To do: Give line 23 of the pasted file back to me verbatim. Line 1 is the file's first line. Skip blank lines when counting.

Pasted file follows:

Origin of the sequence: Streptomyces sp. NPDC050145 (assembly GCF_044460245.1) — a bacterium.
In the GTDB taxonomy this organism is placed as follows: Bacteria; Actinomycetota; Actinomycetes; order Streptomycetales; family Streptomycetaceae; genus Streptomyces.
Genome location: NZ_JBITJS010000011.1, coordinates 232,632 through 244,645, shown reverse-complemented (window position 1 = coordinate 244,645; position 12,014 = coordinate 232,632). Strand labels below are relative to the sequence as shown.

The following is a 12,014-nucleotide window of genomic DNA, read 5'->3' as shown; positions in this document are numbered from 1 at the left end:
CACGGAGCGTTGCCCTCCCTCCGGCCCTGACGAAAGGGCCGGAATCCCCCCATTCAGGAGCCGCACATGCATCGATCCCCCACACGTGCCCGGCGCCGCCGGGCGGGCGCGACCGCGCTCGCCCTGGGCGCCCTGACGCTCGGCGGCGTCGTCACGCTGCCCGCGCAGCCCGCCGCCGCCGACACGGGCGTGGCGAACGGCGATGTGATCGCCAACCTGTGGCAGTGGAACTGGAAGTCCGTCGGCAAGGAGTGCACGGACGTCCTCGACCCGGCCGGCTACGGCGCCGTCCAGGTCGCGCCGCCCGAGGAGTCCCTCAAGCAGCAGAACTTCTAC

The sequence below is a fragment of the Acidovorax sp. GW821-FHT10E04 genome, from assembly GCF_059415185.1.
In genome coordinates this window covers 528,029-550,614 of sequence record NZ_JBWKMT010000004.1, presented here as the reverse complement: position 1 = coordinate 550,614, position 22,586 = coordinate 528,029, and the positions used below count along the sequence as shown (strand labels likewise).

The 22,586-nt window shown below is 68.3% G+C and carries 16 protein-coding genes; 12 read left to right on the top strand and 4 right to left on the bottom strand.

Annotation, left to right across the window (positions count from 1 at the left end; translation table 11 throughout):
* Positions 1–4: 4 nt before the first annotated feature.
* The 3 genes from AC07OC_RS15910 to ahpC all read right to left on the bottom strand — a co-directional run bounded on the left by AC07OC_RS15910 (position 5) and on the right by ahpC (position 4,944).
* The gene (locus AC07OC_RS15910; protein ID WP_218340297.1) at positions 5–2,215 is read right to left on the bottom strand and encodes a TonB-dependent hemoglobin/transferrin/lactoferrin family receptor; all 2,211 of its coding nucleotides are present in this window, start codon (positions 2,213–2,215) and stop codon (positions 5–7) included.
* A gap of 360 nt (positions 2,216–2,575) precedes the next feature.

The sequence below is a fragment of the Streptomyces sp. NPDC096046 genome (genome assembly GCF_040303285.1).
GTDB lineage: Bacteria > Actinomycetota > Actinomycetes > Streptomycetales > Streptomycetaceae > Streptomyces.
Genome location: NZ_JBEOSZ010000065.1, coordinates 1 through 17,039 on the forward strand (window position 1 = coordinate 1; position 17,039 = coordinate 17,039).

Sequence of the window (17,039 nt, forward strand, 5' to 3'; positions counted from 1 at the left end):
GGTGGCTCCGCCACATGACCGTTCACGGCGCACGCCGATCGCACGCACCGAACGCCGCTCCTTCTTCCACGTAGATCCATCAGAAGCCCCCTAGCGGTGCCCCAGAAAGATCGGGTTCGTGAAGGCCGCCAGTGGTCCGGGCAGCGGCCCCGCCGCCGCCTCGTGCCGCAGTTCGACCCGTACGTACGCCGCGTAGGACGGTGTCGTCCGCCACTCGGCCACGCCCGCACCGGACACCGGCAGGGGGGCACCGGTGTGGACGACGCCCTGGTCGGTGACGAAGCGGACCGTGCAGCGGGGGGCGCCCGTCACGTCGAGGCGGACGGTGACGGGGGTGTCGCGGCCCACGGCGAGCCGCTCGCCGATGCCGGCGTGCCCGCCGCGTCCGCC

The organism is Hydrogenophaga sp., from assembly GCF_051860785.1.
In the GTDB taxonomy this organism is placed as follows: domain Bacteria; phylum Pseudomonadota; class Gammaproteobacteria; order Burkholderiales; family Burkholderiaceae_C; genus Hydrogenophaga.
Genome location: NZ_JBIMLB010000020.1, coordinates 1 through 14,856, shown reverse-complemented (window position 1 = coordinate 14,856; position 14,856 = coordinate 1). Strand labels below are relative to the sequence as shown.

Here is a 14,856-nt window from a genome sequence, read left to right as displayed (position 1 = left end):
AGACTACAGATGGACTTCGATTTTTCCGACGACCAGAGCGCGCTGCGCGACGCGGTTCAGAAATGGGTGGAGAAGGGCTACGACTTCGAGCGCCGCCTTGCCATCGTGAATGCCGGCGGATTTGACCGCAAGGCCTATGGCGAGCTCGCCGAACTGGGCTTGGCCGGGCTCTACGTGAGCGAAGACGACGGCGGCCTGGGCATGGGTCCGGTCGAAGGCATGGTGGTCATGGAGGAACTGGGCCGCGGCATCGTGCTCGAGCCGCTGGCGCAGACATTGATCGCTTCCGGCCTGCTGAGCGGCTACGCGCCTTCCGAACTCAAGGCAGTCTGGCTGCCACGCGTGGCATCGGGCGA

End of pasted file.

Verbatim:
AGACTACAGATGGACTTCGATTTTTCCGACGACCAGAGCGCGCTGCGCGACGCGGTTCAGAAATGGGTGGAGAAGGGCTACGACTTCGAGCGCCGCCTTGCCATCGTGAATGCCGGCGGATTTGACCGCAAGGCCTATGGCGAGCTCGCCGAACTGGGCTTGGCCGGGCTCTACGTGAGCGAAGACGACGGCGGCCTGGGCATGGGTCCGGTCGAAGGCATGGTGGTCATGGAGGAACTGGGCCGCGGCATCGTGCTCGAGCCGCTGGCGCAGACATTGATCGCTTCCGGCCTGCTGAGCGGCTACGCGCCTTCCGAACTCAAGGCAGTCTGGCTGCCACGCGTGGCATCGGGCGA